The district attorney’s three appellate division prosecutors and their legal assistant handle the appellate litigation that arises out of Montgomery County criminal cases. Most defendants convicted after a trial appeal their convictions, and the appellate prosecutors defend those convictions by filing briefs and presenting oral argument in the various Texas courts of appeals and the Texas Court of Criminal Appeals. Their affirmance rate (the percentage of cases in which the judgment of conviction is upheld by the appellate courts) approaches 100% every year—a tribute to the experience and expertise of the Montgomery County trial prosecutors and judges.

In addition, the appellate division prosecutors represent the State in the habeas corpus proceedings in which prison inmates seek to obtain new trials, sometimes many years after their convictions. They also assist the trial prosecutors when complex legal issues arise during trial court proceedings.




How long do criminal appeals take?


          It is hard to say.  A simple case can be resolved in six months, but a complex appeal can drag on for several years.  It all depends on the amount of time required to prepare the court reporter’s record, the attorneys’ briefs and the appellate court’s opinions.  It also depends on whether the Texas Court of Criminal Appeals agrees to review the decision of the local court of appeals, which significantly lengthens the appellate process.


Does the defendant have to stay in jail during the appeal?


          The trial court can release the defendant on an appeal bond, unless he was convicted of certain violent or sexual offenses, or his punishment was assessed at imprisonment for ten years or more.


Does the appellate court hear evidence, like a trial court judge? 


          No.  In a direct appeal from a criminal conviction for an offense other than a Class C misdemeanor, the appellate court reviews the record of the trial and the attorneys’ briefs, in which one side complains of possible errors by the trial court judge, and the other side defends the fairness of the proceedings.  The appellate court then issues a written opinion, either affirming or reversing the judgment of the trial court.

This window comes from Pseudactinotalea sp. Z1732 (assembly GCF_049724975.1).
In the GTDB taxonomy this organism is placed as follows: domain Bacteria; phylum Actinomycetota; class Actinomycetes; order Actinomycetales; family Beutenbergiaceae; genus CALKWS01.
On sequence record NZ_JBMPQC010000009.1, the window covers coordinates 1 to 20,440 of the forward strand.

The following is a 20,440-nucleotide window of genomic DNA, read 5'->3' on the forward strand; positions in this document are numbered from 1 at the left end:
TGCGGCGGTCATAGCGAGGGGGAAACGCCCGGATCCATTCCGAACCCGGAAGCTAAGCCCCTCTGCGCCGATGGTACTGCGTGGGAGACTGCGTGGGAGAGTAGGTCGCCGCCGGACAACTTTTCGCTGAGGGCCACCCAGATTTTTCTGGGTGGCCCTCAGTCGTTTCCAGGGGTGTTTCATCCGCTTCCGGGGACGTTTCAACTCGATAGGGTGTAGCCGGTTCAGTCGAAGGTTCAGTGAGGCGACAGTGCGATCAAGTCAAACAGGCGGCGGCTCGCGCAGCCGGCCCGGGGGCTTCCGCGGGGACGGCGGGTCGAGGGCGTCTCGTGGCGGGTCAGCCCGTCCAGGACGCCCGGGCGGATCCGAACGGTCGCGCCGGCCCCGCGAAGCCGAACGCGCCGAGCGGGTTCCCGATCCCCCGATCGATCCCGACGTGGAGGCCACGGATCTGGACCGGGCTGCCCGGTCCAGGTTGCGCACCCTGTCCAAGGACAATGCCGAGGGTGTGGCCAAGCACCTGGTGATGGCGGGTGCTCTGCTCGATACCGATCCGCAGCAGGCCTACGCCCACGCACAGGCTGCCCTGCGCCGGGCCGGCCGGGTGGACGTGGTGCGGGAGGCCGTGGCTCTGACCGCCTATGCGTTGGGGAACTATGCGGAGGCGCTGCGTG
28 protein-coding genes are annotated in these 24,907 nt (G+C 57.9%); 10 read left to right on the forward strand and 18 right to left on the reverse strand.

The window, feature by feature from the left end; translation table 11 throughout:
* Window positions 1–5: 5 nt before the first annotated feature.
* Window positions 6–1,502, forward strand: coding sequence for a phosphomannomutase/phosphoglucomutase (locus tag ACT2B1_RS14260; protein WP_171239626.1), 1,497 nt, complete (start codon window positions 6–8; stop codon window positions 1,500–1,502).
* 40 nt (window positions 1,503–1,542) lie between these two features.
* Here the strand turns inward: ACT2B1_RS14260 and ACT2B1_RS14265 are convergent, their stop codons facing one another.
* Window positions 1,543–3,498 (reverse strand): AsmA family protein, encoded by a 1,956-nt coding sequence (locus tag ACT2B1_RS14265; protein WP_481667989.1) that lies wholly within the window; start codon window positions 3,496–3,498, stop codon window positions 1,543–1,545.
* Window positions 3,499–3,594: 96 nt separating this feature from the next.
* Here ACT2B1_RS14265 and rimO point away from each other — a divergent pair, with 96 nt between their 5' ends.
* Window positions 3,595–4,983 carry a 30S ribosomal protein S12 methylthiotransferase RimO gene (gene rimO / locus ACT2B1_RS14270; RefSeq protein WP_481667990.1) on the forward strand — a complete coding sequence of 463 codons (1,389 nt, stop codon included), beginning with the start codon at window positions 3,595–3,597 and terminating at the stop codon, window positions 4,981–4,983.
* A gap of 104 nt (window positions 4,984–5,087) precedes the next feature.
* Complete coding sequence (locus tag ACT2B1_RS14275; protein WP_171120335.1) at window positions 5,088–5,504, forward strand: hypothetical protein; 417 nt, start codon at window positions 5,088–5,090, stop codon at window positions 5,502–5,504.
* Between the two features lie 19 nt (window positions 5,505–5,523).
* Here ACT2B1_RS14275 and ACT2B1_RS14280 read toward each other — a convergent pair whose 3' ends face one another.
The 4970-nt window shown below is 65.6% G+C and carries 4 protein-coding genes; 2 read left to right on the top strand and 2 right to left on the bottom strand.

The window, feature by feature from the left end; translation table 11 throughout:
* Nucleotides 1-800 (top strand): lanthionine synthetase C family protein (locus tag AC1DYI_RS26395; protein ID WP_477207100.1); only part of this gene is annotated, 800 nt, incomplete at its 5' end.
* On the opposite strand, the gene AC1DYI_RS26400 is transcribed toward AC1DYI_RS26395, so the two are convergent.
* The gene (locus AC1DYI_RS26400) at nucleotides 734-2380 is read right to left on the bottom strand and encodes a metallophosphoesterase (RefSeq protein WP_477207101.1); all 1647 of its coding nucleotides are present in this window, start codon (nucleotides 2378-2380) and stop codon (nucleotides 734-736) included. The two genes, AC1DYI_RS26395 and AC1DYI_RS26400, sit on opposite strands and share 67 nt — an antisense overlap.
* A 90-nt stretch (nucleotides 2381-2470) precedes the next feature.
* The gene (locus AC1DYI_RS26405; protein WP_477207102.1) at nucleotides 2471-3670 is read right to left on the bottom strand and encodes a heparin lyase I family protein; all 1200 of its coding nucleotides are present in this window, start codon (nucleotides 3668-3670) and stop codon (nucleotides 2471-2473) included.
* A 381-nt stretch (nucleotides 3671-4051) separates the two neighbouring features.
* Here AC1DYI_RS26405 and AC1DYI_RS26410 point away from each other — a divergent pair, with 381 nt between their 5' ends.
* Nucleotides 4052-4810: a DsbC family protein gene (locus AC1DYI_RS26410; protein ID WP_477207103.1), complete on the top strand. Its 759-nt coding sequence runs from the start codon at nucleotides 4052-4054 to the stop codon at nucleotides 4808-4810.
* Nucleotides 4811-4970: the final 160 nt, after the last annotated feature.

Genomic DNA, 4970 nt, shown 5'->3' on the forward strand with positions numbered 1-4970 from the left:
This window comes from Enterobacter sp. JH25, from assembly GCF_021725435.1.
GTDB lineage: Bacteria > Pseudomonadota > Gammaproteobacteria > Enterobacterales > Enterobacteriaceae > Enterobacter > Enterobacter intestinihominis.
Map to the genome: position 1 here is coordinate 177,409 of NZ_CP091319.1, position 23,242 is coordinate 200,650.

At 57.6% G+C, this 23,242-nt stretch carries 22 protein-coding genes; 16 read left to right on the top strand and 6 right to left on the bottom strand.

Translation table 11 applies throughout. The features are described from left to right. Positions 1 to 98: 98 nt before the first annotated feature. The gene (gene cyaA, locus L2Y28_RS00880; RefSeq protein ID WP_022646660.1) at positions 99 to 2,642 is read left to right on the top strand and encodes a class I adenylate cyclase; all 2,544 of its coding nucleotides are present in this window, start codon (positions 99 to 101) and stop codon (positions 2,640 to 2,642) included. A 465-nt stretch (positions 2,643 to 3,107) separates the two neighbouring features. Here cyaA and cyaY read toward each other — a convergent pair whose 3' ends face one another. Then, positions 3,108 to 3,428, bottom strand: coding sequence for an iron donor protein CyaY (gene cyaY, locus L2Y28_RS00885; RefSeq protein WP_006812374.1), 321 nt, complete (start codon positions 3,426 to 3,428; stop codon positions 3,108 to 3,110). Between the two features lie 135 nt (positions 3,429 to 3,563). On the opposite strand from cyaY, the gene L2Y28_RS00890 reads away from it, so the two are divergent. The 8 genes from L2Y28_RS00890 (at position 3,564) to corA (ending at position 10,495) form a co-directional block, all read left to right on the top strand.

Can I attend the appellate court proceedings?     


          Yes, but only if the appellate court hears oral argument by the attorneys.  The courts of appeals schedule oral argument in only a small fraction of their cases, depending on whether they believe a discussion of the legal issues would be helpful.  The arguments can be somewhat technical, and no new evidence is heard.  


What happens if the defendant wins his appeal?


          A successful appeal by a defendant usually results in a new trial, and the defendant is transferred back to Montgomery County to be retried on the original charge.  In rare instances, an appellate court can find the evidence was insufficient to support the conviction and acquit the defendant, in which case the defendant cannot be retried because of the Double Jeopardy Clause.


If the defendant loses his appeal, is there another way he can challenge his conviction or sentence?


          Yes, anyone who is confined by the government can file an application for a writ of habeas corpus in a state or federal court, contending that they are illegally being held in custody.  A habeas corpus proceeding is different from an appeal, because the applicant can offer new evidence, in the form of affidavits or testimony, showing that he did not get a fair trial.


Is there a limit on how many habeas corpus applications a defendant can file?